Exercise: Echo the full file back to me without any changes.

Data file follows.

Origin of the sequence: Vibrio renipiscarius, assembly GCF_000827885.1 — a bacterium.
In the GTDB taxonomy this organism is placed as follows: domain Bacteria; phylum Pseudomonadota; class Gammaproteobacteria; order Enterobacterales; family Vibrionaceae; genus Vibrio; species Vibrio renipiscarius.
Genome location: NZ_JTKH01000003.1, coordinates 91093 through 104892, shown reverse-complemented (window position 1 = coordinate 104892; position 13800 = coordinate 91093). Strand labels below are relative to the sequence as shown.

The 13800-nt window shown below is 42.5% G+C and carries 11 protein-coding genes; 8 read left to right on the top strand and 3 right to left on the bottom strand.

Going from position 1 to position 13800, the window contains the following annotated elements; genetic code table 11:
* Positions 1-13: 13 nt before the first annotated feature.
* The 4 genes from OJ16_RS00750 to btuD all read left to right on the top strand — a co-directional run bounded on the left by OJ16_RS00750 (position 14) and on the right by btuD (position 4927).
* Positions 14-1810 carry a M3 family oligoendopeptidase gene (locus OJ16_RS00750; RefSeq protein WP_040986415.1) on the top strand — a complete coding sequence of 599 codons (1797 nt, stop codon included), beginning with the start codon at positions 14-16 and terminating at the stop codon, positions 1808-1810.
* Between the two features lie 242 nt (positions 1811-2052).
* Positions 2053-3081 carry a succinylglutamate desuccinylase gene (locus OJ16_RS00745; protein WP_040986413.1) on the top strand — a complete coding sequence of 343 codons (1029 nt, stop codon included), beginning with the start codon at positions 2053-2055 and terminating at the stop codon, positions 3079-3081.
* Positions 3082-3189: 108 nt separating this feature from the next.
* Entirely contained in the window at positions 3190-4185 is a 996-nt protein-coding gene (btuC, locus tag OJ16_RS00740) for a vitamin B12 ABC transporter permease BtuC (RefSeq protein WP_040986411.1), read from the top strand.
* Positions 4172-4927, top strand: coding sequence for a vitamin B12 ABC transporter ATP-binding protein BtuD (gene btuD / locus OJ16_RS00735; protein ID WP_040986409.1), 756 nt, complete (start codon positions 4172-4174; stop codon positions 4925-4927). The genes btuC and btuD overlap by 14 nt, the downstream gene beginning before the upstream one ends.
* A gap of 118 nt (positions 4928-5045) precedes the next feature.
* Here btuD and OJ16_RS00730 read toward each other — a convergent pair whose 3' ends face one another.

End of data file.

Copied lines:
Origin of the sequence: Vibrio renipiscarius, assembly GCF_000827885.1 — a bacterium.
In the GTDB taxonomy this organism is placed as follows: domain Bacteria; phylum Pseudomonadota; class Gammaproteobacteria; order Enterobacterales; family Vibrionaceae; genus Vibrio; species Vibrio renipiscarius.
Genome location: NZ_JTKH01000003.1, coordinates 91093 through 104892, shown reverse-complemented (window position 1 = coordinate 104892; position 13800 = coordinate 91093). Strand labels below are relative to the sequence as shown.

The 13800-nt window shown below is 42.5% G+C and carries 11 protein-coding genes; 8 read left to right on the top strand and 3 right to left on the bottom strand.

Going from position 1 to position 13800, the window contains the following annotated elements; genetic code table 11:
* Positions 1-13: 13 nt before the first annotated feature.
* The 4 genes from OJ16_RS00750 to btuD all read left to right on the top strand — a co-directional run bounded on the left by OJ16_RS00750 (position 14) and on the right by btuD (position 4927).
* Positions 14-1810 carry a M3 family oligoendopeptidase gene (locus OJ16_RS00750; RefSeq protein WP_040986415.1) on the top strand — a complete coding sequence of 599 codons (1797 nt, stop codon included), beginning with the start codon at positions 14-16 and terminating at the stop codon, positions 1808-1810.
* Between the two features lie 242 nt (positions 1811-2052).
* Positions 2053-3081 carry a succinylglutamate desuccinylase gene (locus OJ16_RS00745; protein WP_040986413.1) on the top strand — a complete coding sequence of 343 codons (1029 nt, stop codon included), beginning with the start codon at positions 2053-2055 and terminating at the stop codon, positions 3079-3081.
* Positions 3082-3189: 108 nt separating this feature from the next.
* Entirely contained in the window at positions 3190-4185 is a 996-nt protein-coding gene (btuC, locus tag OJ16_RS00740) for a vitamin B12 ABC transporter permease BtuC (RefSeq protein WP_040986411.1), read from the top strand.
* Positions 4172-4927, top strand: coding sequence for a vitamin B12 ABC transporter ATP-binding protein BtuD (gene btuD / locus OJ16_RS00735; protein ID WP_040986409.1), 756 nt, complete (start codon positions 4172-4174; stop codon positions 4925-4927). The genes btuC and btuD overlap by 14 nt, the downstream gene beginning before the upstream one ends.
* A gap of 118 nt (positions 4928-5045) precedes the next feature.
* Here btuD and OJ16_RS00730 read toward each other — a convergent pair whose 3' ends face one another.